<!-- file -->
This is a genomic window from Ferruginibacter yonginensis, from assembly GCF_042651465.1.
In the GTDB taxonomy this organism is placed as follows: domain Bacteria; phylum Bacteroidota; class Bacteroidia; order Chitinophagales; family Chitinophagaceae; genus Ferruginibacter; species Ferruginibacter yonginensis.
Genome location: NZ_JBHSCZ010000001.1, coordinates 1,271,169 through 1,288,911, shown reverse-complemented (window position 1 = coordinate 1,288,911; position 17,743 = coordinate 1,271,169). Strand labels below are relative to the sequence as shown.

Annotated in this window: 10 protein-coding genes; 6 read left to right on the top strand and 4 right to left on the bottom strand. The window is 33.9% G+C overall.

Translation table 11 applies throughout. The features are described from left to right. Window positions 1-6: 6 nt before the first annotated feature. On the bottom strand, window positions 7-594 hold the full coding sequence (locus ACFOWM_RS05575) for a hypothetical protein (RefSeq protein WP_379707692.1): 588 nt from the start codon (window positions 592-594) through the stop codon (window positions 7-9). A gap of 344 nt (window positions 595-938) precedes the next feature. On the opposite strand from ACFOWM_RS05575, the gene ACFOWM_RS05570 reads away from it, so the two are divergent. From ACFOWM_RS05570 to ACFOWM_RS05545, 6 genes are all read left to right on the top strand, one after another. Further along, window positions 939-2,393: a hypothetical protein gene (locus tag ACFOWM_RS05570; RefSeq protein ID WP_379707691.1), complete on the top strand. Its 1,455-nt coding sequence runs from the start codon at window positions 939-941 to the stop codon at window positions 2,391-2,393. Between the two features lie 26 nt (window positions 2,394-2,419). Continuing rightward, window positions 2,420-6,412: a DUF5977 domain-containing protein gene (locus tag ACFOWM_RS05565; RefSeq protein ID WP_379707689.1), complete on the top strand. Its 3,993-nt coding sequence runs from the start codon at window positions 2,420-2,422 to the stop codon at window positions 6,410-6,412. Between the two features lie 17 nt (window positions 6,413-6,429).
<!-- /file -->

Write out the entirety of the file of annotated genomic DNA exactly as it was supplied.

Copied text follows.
This is a genomic window from Ferruginibacter yonginensis, from assembly GCF_042651465.1.
In the GTDB taxonomy this organism is placed as follows: domain Bacteria; phylum Bacteroidota; class Bacteroidia; order Chitinophagales; family Chitinophagaceae; genus Ferruginibacter; species Ferruginibacter yonginensis.
Genome location: NZ_JBHSCZ010000001.1, coordinates 1,271,169 through 1,288,911, shown reverse-complemented (window position 1 = coordinate 1,288,911; position 17,743 = coordinate 1,271,169). Strand labels below are relative to the sequence as shown.

Annotated in this window: 10 protein-coding genes; 6 read left to right on the top strand and 4 right to left on the bottom strand. The window is 33.9% G+C overall.

Translation table 11 applies throughout. The features are described from left to right. Window positions 1-6: 6 nt before the first annotated feature. On the bottom strand, window positions 7-594 hold the full coding sequence (locus ACFOWM_RS05575) for a hypothetical protein (RefSeq protein WP_379707692.1): 588 nt from the start codon (window positions 592-594) through the stop codon (window positions 7-9). A gap of 344 nt (window positions 595-938) precedes the next feature. On the opposite strand from ACFOWM_RS05575, the gene ACFOWM_RS05570 reads away from it, so the two are divergent. From ACFOWM_RS05570 to ACFOWM_RS05545, 6 genes are all read left to right on the top strand, one after another. Further along, window positions 939-2,393: a hypothetical protein gene (locus tag ACFOWM_RS05570; RefSeq protein ID WP_379707691.1), complete on the top strand. Its 1,455-nt coding sequence runs from the start codon at window positions 939-941 to the stop codon at window positions 2,391-2,393. Between the two features lie 26 nt (window positions 2,394-2,419). Continuing rightward, window positions 2,420-6,412: a DUF5977 domain-containing protein gene (locus tag ACFOWM_RS05565; RefSeq protein ID WP_379707689.1), complete on the top strand. Its 3,993-nt coding sequence runs from the start codon at window positions 2,420-2,422 to the stop codon at window positions 6,410-6,412. Between the two features lie 17 nt (window positions 6,413-6,429).